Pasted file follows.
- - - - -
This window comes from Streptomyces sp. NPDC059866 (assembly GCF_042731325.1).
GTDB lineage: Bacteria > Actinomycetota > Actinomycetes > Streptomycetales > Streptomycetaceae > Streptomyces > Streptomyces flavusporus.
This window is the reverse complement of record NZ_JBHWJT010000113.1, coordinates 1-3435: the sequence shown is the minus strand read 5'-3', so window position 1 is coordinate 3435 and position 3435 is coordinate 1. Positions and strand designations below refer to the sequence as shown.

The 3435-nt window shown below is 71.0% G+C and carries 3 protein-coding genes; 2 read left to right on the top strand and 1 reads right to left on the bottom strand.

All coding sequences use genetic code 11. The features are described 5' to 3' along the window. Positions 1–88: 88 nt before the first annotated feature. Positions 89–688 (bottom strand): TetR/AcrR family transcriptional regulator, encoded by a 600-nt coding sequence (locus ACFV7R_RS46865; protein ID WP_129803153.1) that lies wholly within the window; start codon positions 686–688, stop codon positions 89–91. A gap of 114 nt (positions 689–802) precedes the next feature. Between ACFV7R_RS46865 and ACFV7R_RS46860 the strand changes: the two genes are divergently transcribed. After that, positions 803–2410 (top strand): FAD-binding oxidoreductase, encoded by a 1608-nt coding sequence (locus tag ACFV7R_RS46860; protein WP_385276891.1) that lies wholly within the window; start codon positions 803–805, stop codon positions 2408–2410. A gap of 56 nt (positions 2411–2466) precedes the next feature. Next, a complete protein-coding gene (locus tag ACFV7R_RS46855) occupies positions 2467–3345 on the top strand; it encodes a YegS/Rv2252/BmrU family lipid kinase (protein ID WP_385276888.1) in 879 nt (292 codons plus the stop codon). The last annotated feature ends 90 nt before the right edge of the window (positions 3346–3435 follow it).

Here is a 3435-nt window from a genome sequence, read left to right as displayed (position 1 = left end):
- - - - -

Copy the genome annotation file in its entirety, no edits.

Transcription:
This window comes from Streptomyces sp. NPDC059866 (assembly GCF_042731325.1).
GTDB lineage: Bacteria > Actinomycetota > Actinomycetes > Streptomycetales > Streptomycetaceae > Streptomyces > Streptomyces flavusporus.
This window is the reverse complement of record NZ_JBHWJT010000113.1, coordinates 1-3435: the sequence shown is the minus strand read 5'-3', so window position 1 is coordinate 3435 and position 3435 is coordinate 1. Positions and strand designations below refer to the sequence as shown.

The 3435-nt window shown below is 71.0% G+C and carries 3 protein-coding genes; 2 read left to right on the top strand and 1 reads right to left on the bottom strand.

All coding sequences use genetic code 11. The features are described 5' to 3' along the window. Positions 1–88: 88 nt before the first annotated feature. Positions 89–688 (bottom strand): TetR/AcrR family transcriptional regulator, encoded by a 600-nt coding sequence (locus ACFV7R_RS46865; protein ID WP_129803153.1) that lies wholly within the window; start codon positions 686–688, stop codon positions 89–91. A gap of 114 nt (positions 689–802) precedes the next feature. Between ACFV7R_RS46865 and ACFV7R_RS46860 the strand changes: the two genes are divergently transcribed. After that, positions 803–2410 (top strand): FAD-binding oxidoreductase, encoded by a 1608-nt coding sequence (locus tag ACFV7R_RS46860; protein WP_385276891.1) that lies wholly within the window; start codon positions 803–805, stop codon positions 2408–2410. A gap of 56 nt (positions 2411–2466) precedes the next feature. Next, a complete protein-coding gene (locus tag ACFV7R_RS46855) occupies positions 2467–3345 on the top strand; it encodes a YegS/Rv2252/BmrU family lipid kinase (protein ID WP_385276888.1) in 879 nt (292 codons plus the stop codon). The last annotated feature ends 90 nt before the right edge of the window (positions 3346–3435 follow it).

Here is a 3435-nt window from a genome sequence, read left to right as displayed (position 1 = left end):